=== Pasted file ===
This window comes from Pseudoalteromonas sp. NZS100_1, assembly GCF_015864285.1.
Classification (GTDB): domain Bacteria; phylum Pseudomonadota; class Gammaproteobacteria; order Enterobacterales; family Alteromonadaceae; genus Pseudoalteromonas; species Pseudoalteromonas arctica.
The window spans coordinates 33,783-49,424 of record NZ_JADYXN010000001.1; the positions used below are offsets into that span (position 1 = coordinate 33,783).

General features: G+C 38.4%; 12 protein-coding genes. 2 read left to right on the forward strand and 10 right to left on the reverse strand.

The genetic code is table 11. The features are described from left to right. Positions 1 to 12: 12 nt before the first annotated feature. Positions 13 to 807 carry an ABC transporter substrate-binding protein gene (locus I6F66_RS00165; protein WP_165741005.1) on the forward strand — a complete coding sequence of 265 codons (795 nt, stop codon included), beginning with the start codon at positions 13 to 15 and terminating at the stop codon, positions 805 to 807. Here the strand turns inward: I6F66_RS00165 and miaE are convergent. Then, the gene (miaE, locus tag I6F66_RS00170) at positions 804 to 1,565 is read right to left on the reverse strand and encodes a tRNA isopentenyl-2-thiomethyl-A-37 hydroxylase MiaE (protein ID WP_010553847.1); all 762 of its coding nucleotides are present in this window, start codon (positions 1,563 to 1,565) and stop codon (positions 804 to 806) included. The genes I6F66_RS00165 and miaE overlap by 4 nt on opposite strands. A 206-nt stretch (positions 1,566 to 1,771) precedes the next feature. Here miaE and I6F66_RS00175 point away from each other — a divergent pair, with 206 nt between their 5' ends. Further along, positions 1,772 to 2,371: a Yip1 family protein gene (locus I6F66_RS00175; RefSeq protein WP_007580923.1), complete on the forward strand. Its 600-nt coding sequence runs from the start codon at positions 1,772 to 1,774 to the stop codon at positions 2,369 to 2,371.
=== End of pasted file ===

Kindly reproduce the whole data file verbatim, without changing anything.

This window comes from Pseudoalteromonas sp. NZS100_1, assembly GCF_015864285.1.
Classification (GTDB): domain Bacteria; phylum Pseudomonadota; class Gammaproteobacteria; order Enterobacterales; family Alteromonadaceae; genus Pseudoalteromonas; species Pseudoalteromonas arctica.
The window spans coordinates 33,783-49,424 of record NZ_JADYXN010000001.1; the positions used below are offsets into that span (position 1 = coordinate 33,783).

General features: G+C 38.4%; 12 protein-coding genes. 2 read left to right on the forward strand and 10 right to left on the reverse strand.

The genetic code is table 11. The features are described from left to right. Positions 1 to 12: 12 nt before the first annotated feature. Positions 13 to 807 carry an ABC transporter substrate-binding protein gene (locus I6F66_RS00165; protein WP_165741005.1) on the forward strand — a complete coding sequence of 265 codons (795 nt, stop codon included), beginning with the start codon at positions 13 to 15 and terminating at the stop codon, positions 805 to 807. Here the strand turns inward: I6F66_RS00165 and miaE are convergent. Then, the gene (miaE, locus tag I6F66_RS00170) at positions 804 to 1,565 is read right to left on the reverse strand and encodes a tRNA isopentenyl-2-thiomethyl-A-37 hydroxylase MiaE (protein ID WP_010553847.1); all 762 of its coding nucleotides are present in this window, start codon (positions 1,563 to 1,565) and stop codon (positions 804 to 806) included. The genes I6F66_RS00165 and miaE overlap by 4 nt on opposite strands. A 206-nt stretch (positions 1,566 to 1,771) precedes the next feature. Here miaE and I6F66_RS00175 point away from each other — a divergent pair, with 206 nt between their 5' ends. Further along, positions 1,772 to 2,371: a Yip1 family protein gene (locus I6F66_RS00175; RefSeq protein WP_007580923.1), complete on the forward strand. Its 600-nt coding sequence runs from the start codon at positions 1,772 to 1,774 to the stop codon at positions 2,369 to 2,371.